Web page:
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Iranian prisoner Farhad Meysami not on hunger strike: Judiciary

The frame on the right shows Iranian prisoner Farhad Meysami in a photo the BBC Persian purports to have been taken inside the prison. The news outlet shared it on February 2, 2023. The frame on the left shows Meysami in a photo published by Iran’s Mizan news agency on February 3, 2023.

Iran’s judiciary has dismissed reports that Iranian prisoner Farhad Meysami has gone on a hunger strike.

Iran’s Mizan news agency, affiliated with the judiciary, reported that Meysami had indeed gone on a hunger strike nearly four years ago, but he was not currently on a strike.

The report came after photos were shared on social media purportedly showing the prisoner in a frail and sickly condition. However, it did not clarify whether those images were new.

“After he entered prison in 2018, he did go on [hunger] strike for a temporary period and he lost some weight since he had a background of colitis. But following interventions by doctors and consultations by prison officials, he broke his strike and underwent treatment.”

“Inquiries by the prison organization’s public relations indicate Meysami is not on a hunger strike now, but he has told fellow prisoners and prison officials that he eats the least amount of food,” Mizan said.

The report said Meysami, who has been serving a five-year term since August 2018 on charges of insulting sanctities and attempting to undermine national security, was being periodically examined by the prison’s doctor and his general condition was reported to be good.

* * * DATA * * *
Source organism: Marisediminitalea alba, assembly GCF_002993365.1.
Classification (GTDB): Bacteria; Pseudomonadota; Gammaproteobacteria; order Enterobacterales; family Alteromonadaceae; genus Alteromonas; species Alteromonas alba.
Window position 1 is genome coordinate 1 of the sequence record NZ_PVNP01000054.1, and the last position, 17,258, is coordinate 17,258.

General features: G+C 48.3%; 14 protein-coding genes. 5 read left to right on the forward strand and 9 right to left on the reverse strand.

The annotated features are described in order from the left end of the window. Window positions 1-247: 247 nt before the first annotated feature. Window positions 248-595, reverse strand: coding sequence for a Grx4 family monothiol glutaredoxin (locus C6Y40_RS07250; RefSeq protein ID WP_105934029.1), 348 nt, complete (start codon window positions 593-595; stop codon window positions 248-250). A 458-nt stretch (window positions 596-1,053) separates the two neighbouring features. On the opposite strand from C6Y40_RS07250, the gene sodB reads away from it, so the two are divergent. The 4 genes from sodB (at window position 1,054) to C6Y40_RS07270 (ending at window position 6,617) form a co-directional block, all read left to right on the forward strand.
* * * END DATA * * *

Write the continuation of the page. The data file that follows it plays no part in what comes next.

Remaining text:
The BBC Persian and some other Western-based media outlets have recently published photos showing Meysami in an emaciated condition.

They claimed that he has been on hunger strike for nearly four months in support of the recent riots in Iran. The BBC Persian also published a letter said to be written by Meysami in which he vowed to continue his hunger strike until his demands are met.

The images were widely shared on Twitter and other social media platforms, and drew reactions from Iranian and Western regime-change advocates.

Notably, Washington’s special envoy for Iran Robert Malley described Meysami’s images as “shocking” and accused Iran of “unjustly” denying him his rights and “threatening” his life.

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